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Deputy Governor General Madam Chief Justice Beverley McLachlin arrives on Parliament Hill in Ottawa on Friday, October 1, 2010.

Pawel Dwulit/The Canadian Press

A prestigious U.S.-based legal group says it is alarmed by Prime Minister Stephen Harper's accusation of wrongdoing against Supreme Court Chief Justice Beverley McLachlin, and has joined widespread calls from Canadian legal groups to withdraw it.

The American College of Trial Lawyers said in a letter to the Chief Justice, which it released publicly, that it "has viewed with alarm the unwarranted public criticism of your entirely appropriate conduct. … One of our core missions is to champion judicial independence, so we strive to weigh in whenever there is an unfair assault on the judiciary."

The Prime Minister's Office publicly accused Chief Justice McLachlin last week of trying to involve Mr. Harper in an inappropriate discussion about a case that eventually came before the court. The case involved the appointment of Justice Marc Nadon to the Supreme Court. The court eventually ruled Justice Nadon ineligible.

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The Chief Justice said she had decided against contacting the Prime Minister, but had flagged a potential legal issue for Justice Minister Peter MacKay, which she described as appropriate during consultations over an appointment. She said the discussion occurred two months before the Prime Minister named Justice Nadon to the court.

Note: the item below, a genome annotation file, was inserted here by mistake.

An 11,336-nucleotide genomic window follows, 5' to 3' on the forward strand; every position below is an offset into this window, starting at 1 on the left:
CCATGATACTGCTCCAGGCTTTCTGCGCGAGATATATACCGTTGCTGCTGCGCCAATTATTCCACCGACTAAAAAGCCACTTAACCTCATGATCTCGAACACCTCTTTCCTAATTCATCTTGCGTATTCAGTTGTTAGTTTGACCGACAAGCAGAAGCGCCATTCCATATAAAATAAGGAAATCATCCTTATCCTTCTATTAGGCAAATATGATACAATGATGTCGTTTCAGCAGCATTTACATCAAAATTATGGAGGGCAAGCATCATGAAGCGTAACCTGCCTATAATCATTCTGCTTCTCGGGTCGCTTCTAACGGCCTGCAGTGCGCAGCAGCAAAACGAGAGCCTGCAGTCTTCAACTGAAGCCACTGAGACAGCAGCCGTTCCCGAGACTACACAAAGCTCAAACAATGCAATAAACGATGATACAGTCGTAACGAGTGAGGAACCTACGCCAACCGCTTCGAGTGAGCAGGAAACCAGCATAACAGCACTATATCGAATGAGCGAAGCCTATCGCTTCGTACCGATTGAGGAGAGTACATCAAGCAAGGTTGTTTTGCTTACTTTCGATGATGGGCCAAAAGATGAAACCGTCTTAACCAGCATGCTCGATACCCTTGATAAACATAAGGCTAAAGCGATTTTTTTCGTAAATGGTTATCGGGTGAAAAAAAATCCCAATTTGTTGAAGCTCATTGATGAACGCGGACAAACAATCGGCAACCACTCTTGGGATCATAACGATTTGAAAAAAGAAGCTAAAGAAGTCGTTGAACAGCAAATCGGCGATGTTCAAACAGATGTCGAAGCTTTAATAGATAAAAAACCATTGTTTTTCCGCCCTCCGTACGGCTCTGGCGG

Mr. Harper has rejected calls to withdraw the accusation against the Chief Justice, and the Justice Minister has repeated the accusation in the House of Commons.

The Chief Justice and the other members of the Supreme Court are honorary fellows of the American College of Trial Lawyers. The college's website says its fellows are by invitation only, and represent the top 1 per cent of trial lawyers in any state or province.

"We are deeply concerned about what we believe to be unjustified criticism of Chief Justice McLachlin relating to steps she took on behalf of the Supreme Court of Canada in the context of the anticipated appointment process of a new Justice from the Province of Quebec to the Supreme Court of Canada," president Robert Byman said in a statement separate from the letter to the Chief Justice.

"The facts show that her actions were entirely proper and totally within the duties and responsibilities of her judicial office, and to suggest otherwise is an unwarranted attack upon the judiciary."

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